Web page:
Research Process

Since 2007, DARA’s Humanitarian Response Index (HRI) has monitored OECD/DAC donor governments’ application of the GHD Principles using a combination of quantitative data on donor funding and policies with field research in different humanitarian crises to assess the quality of humanitarian assistance of these donors. The index contains 35 indicators of donor practices, organised into five pillars of practice. See Research Process chapter.

These indicators are used to also develop a donor group classification, according to the patterns of their similarities and respective differences in their performance based on a multi-dimensional analysis. This analysis helps to avoid oversimplification and/or misinterpretation of results, and offers more detail on a donor’s strengths and areas of improvement compared to its peers.

Field research for 2011 covered nine crises: Chad, Colombia, Democratic Republic of the Congo (DRC), Haiti, Kenya, and Sudan, which together received almost two thirds of international humanitarian assistance funding in 2010 (OCHA FTS 2011). Responses to a standard questionnaire asking interviewees for their opinions and perceptions – based on their direct experience liaising with the donors who support their work – of how well donors are applying good practice were collected. Over 1350 questionnaires were collected, with 877 pertaining to the 19 assessed OECD/DAC donors this year (there were insufficient responses for four donor governments) and the remainder for other funders and donors. This data served to build the qualitative indicators of the HRI.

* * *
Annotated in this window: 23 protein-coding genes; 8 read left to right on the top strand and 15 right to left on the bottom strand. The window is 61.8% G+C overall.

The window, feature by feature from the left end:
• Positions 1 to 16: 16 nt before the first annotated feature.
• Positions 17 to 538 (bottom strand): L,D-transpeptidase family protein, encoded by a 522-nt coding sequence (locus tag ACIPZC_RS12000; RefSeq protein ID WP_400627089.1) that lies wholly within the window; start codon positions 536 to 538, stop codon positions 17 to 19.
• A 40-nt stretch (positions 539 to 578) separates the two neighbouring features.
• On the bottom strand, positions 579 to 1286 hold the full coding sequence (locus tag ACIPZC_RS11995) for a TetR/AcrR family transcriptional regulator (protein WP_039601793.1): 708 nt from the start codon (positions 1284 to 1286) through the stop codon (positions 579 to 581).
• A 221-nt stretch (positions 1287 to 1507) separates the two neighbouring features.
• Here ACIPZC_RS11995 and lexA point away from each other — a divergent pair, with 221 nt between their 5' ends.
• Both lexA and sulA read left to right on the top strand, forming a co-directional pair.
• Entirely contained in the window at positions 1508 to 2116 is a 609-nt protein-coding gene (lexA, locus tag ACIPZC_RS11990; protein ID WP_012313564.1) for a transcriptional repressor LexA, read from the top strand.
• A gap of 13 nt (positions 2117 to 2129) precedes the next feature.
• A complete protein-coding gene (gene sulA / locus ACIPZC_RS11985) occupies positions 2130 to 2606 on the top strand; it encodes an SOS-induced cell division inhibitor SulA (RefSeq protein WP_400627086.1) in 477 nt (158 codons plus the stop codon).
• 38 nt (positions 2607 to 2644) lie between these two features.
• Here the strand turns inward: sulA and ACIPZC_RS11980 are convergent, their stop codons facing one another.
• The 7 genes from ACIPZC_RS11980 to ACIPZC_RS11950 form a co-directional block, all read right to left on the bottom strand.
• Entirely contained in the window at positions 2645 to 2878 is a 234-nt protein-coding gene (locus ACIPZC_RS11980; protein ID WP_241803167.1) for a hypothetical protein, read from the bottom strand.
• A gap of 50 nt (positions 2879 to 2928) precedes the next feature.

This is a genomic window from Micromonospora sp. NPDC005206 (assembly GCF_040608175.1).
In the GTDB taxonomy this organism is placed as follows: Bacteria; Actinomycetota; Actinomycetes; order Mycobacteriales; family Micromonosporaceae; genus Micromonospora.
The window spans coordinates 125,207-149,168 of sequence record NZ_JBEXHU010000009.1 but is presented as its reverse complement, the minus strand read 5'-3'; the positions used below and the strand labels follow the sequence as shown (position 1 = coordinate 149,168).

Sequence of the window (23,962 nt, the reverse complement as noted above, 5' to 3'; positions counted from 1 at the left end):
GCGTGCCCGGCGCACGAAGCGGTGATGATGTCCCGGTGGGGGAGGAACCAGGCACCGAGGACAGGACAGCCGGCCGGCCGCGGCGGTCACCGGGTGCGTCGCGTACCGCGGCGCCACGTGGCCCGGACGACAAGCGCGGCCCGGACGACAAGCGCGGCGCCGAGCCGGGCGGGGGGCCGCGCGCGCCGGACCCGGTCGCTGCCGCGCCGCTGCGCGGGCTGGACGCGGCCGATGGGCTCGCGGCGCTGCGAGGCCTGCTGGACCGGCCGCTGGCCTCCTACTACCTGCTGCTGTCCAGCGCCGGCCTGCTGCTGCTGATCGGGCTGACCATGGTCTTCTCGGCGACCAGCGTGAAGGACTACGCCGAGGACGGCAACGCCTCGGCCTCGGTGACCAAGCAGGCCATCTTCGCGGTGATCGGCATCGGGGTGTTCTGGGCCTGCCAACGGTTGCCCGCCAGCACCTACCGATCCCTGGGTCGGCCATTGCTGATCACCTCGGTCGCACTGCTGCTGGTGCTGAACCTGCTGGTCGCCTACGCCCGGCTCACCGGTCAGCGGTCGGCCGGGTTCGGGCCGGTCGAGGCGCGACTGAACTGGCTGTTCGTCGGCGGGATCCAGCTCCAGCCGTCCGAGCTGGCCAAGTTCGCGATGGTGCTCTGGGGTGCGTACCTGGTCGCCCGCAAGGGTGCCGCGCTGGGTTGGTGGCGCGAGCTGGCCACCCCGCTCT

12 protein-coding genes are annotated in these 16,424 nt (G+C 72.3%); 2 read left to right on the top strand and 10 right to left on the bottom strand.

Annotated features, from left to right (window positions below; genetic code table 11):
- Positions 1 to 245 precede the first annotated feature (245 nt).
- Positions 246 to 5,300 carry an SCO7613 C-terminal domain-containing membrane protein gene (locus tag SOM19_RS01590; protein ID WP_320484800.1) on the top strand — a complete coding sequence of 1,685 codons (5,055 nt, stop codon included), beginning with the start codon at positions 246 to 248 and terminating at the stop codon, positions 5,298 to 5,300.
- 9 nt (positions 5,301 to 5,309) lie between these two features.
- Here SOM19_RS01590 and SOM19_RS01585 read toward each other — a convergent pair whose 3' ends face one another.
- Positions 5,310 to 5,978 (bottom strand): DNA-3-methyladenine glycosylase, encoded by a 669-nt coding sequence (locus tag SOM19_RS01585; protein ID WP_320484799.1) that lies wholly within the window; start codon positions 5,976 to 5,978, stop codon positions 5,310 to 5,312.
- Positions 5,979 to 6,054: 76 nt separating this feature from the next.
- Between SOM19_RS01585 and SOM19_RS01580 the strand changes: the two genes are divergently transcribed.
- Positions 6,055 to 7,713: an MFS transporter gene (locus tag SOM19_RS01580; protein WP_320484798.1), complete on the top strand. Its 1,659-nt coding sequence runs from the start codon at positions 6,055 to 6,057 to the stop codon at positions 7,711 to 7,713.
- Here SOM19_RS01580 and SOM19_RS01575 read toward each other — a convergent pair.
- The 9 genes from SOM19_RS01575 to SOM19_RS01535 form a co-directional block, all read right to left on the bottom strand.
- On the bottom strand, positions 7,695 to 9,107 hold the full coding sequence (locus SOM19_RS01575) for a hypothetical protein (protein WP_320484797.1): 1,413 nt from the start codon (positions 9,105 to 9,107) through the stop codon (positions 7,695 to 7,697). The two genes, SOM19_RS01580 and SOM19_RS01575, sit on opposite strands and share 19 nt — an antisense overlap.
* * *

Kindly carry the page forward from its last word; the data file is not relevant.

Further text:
Complementary data on government donor funding from sources such as the UN, World Bank and other international organisations was used to build the quantitative indicators of the Humanitarian Response Index. This edition of the HRI also includes a set of indicators which assess how donors address gender concerns in humanitarian action (see the chapter Addressing the Gender Challenge).

As indicated in previous HRI reports, there are limitations to the data available for the construction of these indicators, and the depth of analysis the HRI can provide. The research process, for example, uses financial data from 2010, which means that dramatic cuts to aid budgets by many donors, such as Spain, Ireland and others, are not reflected in the analysis. Equally, many of the recent positive moves taken by donors, like the UK and Australia, to update and improve their humanitarian assistance policy frameworks are not reflected in the data. These changes, both positive and negative, will take time to manifest at the field level, so any findings need to be contextualised.

One key element of the HRI research process is to capture the perspectives from the field, in order to understand how donors’ policies and practices are facilitating or impeding effective crisis responses. This year, as part of the validation process, we also followed-up with interviews at the headquarters level, and found that the perspectives from the field were largely corroborated by their headquarter colleagues. The HRI therefore offers a unique window for donors to get a broader overview of how they are perceived and where they could do better to support their partners.